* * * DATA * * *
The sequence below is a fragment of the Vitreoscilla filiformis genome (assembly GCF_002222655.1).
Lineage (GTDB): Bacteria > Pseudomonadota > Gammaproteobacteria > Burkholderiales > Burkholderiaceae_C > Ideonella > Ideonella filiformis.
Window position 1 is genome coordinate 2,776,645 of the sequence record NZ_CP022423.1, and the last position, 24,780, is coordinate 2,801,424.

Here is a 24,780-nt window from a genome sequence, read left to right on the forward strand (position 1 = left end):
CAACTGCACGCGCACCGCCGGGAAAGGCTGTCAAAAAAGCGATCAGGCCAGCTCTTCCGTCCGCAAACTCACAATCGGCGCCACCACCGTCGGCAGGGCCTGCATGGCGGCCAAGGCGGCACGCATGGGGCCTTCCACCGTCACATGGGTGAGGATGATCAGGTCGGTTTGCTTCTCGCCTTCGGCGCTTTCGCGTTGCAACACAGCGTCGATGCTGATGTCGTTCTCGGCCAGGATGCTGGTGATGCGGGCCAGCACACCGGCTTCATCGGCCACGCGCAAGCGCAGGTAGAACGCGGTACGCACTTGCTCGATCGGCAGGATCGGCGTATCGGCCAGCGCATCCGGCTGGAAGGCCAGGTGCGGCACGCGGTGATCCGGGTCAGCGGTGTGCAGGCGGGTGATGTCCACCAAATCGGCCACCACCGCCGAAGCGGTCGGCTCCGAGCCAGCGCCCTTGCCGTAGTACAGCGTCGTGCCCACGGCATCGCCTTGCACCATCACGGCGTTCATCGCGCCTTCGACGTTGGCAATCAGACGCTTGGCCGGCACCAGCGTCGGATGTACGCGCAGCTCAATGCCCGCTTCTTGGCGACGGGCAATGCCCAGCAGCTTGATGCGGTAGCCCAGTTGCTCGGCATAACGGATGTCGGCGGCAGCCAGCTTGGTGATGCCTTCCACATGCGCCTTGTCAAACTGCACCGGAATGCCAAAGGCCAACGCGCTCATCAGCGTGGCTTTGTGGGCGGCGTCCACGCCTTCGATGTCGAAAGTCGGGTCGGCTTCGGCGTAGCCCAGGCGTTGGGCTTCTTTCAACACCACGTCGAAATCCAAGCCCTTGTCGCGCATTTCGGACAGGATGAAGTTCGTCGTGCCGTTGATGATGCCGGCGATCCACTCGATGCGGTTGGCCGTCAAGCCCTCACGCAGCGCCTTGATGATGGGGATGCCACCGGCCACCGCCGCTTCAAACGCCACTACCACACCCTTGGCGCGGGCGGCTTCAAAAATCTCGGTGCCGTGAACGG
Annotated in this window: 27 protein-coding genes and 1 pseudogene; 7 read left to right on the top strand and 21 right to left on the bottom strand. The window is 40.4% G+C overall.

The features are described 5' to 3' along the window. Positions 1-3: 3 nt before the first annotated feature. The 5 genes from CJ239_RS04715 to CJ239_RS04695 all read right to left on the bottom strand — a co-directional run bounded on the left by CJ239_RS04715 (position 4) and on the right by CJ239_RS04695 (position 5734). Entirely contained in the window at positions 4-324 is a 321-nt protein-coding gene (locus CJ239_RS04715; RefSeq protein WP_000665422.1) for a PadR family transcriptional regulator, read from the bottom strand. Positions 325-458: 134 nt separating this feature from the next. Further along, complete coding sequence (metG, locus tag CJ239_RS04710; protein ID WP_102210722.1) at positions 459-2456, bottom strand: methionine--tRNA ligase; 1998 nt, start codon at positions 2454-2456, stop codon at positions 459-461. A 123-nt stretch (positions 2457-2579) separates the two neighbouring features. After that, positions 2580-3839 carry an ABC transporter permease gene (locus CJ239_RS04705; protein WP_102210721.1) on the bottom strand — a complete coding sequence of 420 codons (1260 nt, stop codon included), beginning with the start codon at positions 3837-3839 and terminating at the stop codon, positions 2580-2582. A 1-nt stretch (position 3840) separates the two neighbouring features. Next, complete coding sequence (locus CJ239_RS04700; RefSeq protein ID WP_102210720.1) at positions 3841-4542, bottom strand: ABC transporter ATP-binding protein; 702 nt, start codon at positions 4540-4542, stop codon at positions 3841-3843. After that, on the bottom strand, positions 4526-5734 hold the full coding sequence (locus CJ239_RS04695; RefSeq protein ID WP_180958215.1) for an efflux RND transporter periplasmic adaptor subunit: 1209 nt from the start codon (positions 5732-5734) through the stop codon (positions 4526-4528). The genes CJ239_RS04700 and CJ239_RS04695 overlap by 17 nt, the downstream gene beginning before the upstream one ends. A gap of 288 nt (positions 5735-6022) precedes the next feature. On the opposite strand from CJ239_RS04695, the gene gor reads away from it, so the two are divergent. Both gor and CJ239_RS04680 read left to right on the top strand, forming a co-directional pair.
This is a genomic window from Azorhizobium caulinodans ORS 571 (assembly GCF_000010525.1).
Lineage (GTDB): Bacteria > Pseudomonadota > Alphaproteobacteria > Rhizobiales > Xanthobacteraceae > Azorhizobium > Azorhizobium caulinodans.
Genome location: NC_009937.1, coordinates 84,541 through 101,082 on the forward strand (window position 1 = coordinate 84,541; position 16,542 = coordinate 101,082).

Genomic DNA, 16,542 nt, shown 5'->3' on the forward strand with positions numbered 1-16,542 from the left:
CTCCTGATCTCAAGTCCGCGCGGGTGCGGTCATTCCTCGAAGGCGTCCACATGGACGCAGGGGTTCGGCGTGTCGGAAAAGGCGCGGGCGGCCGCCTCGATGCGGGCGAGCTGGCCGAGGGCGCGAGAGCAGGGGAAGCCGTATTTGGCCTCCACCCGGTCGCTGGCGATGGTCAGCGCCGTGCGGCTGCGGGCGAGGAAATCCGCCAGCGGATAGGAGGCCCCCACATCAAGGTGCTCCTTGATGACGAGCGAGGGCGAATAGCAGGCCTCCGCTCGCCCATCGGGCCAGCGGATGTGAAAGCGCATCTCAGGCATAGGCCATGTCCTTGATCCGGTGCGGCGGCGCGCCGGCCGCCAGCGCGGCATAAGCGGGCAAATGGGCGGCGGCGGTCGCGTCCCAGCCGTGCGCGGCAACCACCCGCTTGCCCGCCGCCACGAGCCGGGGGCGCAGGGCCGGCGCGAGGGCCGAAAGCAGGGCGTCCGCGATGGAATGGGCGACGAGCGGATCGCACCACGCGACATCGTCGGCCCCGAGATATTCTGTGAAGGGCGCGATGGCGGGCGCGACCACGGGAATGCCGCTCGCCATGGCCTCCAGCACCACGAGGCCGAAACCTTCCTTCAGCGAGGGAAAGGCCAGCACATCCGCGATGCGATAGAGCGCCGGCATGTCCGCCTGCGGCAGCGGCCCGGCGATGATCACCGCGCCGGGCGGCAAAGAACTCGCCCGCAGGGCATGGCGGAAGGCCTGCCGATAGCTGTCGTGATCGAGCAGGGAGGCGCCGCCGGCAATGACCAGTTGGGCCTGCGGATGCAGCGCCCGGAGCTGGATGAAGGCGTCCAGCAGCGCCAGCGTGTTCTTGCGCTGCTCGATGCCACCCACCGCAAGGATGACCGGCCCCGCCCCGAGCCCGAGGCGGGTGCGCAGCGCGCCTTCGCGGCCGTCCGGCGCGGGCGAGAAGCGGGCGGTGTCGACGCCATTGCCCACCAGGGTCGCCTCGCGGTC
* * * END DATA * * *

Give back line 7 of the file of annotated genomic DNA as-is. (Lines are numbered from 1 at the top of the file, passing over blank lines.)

The features are described 5' to 3' along the window. Positions 1-3: 3 nt before the first annotated feature. The 5 genes from CJ239_RS04715 to CJ239_RS04695 all read right to left on the bottom strand — a co-directional run bounded on the left by CJ239_RS04715 (position 4) and on the right by CJ239_RS04695 (position 5734). Entirely contained in the window at positions 4-324 is a 321-nt protein-coding gene (locus CJ239_RS04715; RefSeq protein WP_000665422.1) for a PadR family transcriptional regulator, read from the bottom strand. Positions 325-458: 134 nt separating this feature from the next. Further along, complete coding sequence (metG, locus tag CJ239_RS04710; protein ID WP_102210722.1) at positions 459-2456, bottom strand: methionine--tRNA ligase; 1998 nt, start codon at positions 2454-2456, stop codon at positions 459-461. A 123-nt stretch (positions 2457-2579) separates the two neighbouring features. After that, positions 2580-3839 carry an ABC transporter permease gene (locus CJ239_RS04705; protein WP_102210721.1) on the bottom strand — a complete coding sequence of 420 codons (1260 nt, stop codon included), beginning with the start codon at positions 3837-3839 and terminating at the stop codon, positions 2580-2582. A 1-nt stretch (position 3840) separates the two neighbouring features. Next, complete coding sequence (locus CJ239_RS04700; RefSeq protein ID WP_102210720.1) at positions 3841-4542, bottom strand: ABC transporter ATP-binding protein; 702 nt, start codon at positions 4540-4542, stop codon at positions 3841-3843. After that, on the bottom strand, positions 4526-5734 hold the full coding sequence (locus CJ239_RS04695; RefSeq protein ID WP_180958215.1) for an efflux RND transporter periplasmic adaptor subunit: 1209 nt from the start codon (positions 5732-5734) through the stop codon (positions 4526-4528). The genes CJ239_RS04700 and CJ239_RS04695 overlap by 17 nt, the downstream gene beginning before the upstream one ends. A gap of 288 nt (positions 5735-6022) precedes the next feature. On the opposite strand from CJ239_RS04695, the gene gor reads away from it, so the two are divergent. Both gor and CJ239_RS04680 read left to right on the top strand, forming a co-directional pair.